And the biggest sticking point was over loss and damage. At COP26, the US, EU and UK, with support from China, blocked the setting up of the Glasgow loss and damage facility, as they did not want to be liable for the effects of climate change.
In Egypt, a statement was released at the last minute saying that such a loss and damage fund would be set up after all. It’s a step in the right direction and was celebrated by developing nations. But there was no agreement about how large the funding stream would be, who pays, and critically, who controls and manages these funds. Currently, only 10% of climate finance reaches local communities and the new facility will need to address this disconnect.
Countries like China and India pushed back on contributing to those funds. India resisted the inclusion of terms such as “current high emitters” in the text as it expects historically high emitters to contribute to the funds. This may have also been the case for China 30 years ago. But now China’s historic emissions are nearly as high as the EU’s, so it points to per capita emissions and has restated its status as a developing country.
There are several lessons for COP28 and Dubai. First, start the negotiations now and work hard for the next 12 months so that all countries are prepared to get a clear agreement by the end. And the next COP must run an open and transparent process so all countries understand what is being negotiated and trust can be repaired.
In Dubai, countries with relatively unambitious pledges must be pushed to increase their commitments so there is a chance of sticking to the 1.5˚C limit with a focus on phasing out fossil fuels.
Finally, high-income countries and wealthier emerging economies must contribute to adaptation funds and a transparent and effective loss and damage facility. As an African COP, COP27 wanted to centre the negotiations around climate justice. This idea will need to be at the heart of COP28 negotiations, as money will need to be put on the table for adaptation, loss and damages and a rapid ramp-up of renewables.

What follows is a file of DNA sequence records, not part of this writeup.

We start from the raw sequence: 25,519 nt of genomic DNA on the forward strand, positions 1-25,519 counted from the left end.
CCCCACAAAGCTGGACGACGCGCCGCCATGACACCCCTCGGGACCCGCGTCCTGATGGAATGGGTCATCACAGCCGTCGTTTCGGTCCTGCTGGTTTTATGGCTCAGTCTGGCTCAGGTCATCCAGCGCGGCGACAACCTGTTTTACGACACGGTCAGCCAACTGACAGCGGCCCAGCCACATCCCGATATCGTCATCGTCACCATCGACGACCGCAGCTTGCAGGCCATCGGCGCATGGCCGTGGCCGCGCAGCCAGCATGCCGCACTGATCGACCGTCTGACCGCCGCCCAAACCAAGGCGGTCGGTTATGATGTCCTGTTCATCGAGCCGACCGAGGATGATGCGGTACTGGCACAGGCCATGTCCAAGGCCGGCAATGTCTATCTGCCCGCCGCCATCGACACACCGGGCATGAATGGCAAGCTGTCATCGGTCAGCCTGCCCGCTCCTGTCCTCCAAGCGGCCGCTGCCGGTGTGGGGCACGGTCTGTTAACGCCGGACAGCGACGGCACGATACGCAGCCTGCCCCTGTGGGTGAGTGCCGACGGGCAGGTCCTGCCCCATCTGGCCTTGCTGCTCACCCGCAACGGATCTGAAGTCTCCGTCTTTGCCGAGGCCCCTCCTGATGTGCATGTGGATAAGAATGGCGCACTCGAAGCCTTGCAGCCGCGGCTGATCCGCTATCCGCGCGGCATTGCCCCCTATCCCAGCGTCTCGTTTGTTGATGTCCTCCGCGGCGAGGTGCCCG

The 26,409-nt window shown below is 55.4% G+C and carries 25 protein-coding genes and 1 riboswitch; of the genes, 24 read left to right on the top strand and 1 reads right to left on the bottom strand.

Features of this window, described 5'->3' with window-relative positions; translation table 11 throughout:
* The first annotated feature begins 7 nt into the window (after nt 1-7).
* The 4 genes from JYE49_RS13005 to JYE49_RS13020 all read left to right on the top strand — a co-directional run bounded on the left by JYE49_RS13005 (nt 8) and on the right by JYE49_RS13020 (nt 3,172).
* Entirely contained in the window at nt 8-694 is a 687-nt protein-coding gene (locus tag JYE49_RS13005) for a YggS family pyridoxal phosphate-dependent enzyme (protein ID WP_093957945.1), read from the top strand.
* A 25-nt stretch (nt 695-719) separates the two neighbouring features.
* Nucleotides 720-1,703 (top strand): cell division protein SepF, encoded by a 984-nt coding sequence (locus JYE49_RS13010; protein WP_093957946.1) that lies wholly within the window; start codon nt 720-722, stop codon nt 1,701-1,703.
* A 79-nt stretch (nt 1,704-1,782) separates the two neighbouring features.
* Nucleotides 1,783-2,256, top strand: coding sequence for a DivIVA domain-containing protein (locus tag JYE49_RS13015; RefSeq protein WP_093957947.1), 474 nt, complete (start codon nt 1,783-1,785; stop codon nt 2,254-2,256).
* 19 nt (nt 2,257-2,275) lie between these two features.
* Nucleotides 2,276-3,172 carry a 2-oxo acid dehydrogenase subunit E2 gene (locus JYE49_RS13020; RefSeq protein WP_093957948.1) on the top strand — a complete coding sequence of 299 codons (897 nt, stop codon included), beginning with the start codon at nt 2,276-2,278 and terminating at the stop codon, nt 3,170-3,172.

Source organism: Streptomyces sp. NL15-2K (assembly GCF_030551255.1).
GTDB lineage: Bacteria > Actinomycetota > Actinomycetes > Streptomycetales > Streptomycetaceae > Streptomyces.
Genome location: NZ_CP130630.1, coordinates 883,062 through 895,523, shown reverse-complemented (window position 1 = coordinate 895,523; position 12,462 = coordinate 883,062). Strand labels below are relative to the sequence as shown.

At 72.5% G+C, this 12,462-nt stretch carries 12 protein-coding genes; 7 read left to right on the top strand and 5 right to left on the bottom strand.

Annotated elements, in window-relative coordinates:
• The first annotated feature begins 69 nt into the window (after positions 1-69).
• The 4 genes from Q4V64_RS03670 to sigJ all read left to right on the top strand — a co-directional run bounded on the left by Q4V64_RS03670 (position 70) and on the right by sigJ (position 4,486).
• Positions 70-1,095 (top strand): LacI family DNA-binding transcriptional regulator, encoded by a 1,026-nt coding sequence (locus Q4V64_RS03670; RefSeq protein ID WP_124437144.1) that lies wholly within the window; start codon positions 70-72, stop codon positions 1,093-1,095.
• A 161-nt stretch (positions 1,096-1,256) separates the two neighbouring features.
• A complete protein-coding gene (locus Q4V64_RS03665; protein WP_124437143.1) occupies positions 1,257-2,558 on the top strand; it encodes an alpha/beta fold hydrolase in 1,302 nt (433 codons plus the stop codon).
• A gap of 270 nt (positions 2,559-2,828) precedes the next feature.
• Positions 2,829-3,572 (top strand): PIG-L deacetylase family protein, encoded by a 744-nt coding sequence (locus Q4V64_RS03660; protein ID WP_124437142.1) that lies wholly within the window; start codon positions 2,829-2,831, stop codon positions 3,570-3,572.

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Mark Maslin is the UNFCCC designated point of contact for UCL. He is a founding director of Rezatec Ltd, co-director of the London NERC Doctoral Training Partnership, a member of Cheltenham Science Festival advisory committee and a member of the Climate Crisis Advisory Group. He is an unpaid member of the Sopra-Steria CSR Board, Sheep Included Ltd and NetZeroNow advisory boards. He has received grant funding from the NERC, EPSRC, ESRC, DFG, Royal Society, DIFD, BEIS, DECC, FCO, Innovate UK, Carbon Trust, UK Space Agency, European Space Agency, Research England, Wellcome Trust, Leverhulme Trust, The Children's Investment Fund Foundation, Sprint2020, and British Council. He has received research funding from the Lancet, Laithwaites, Seventh Generation, Channel 4, JLT Re, WWF, Hermes, CAFOD, HP and Royal Institute of Chartered Surveyors.
Professor Priti Parikh is a fellow and council member for Institution of Civil Engineers. She is a trustee for Happold Foundation, Sanitation and Human Rights in India and Engineers Against Poverty. Research funding sources include UKRI, Royal Academy of Engineering, Water Aid, British Academy, Bboxx Ltd, UCL, Royal Society and British Council. She is currently part funded by the Royal Academy of Engineering/Bboxx Research Chair fellowship. Her consultancy has received funding from AECOM, Cambridge Institute for Sustainable Leadership, Water and Sanitation for the Urban Poor, UNHABITAT, Arup, ITAD and GTZ.
Richard Taylor is a fellow of the Earth 4D: Subsurface Science & Exploration research programme funded by Canadian Institute For Advanced Research (CIFAR) and recently led international research consortia (GroFutures, AfriWatSan) funded by The Royal Society and UK Research and Innovation (NERC, ESRC) and the former Department for International Development (DFID), now Foreign, Commonwealth and Development Office (FCDO). He is the recipient of a Senior Fellowship from The Royal Society.
Simon Chin-Yee is currently working on a project decarbonising the maritime sector in Africa, led out of UCL, he works with the World Bank, Global Maritime Forum and UN Foundation. He has previously held positions within the United Nations Education, Scientific and Cultural Organisation (UNESCO), as well being the Konrad Adenauer fellow (KAS) for the European Centre for Energy and Resource Security, King's College London and a researcher on an London School of Economics and Political Sciences collaborative project funded by the Arab Universities Programme, which is supported by the Emirates Foundation.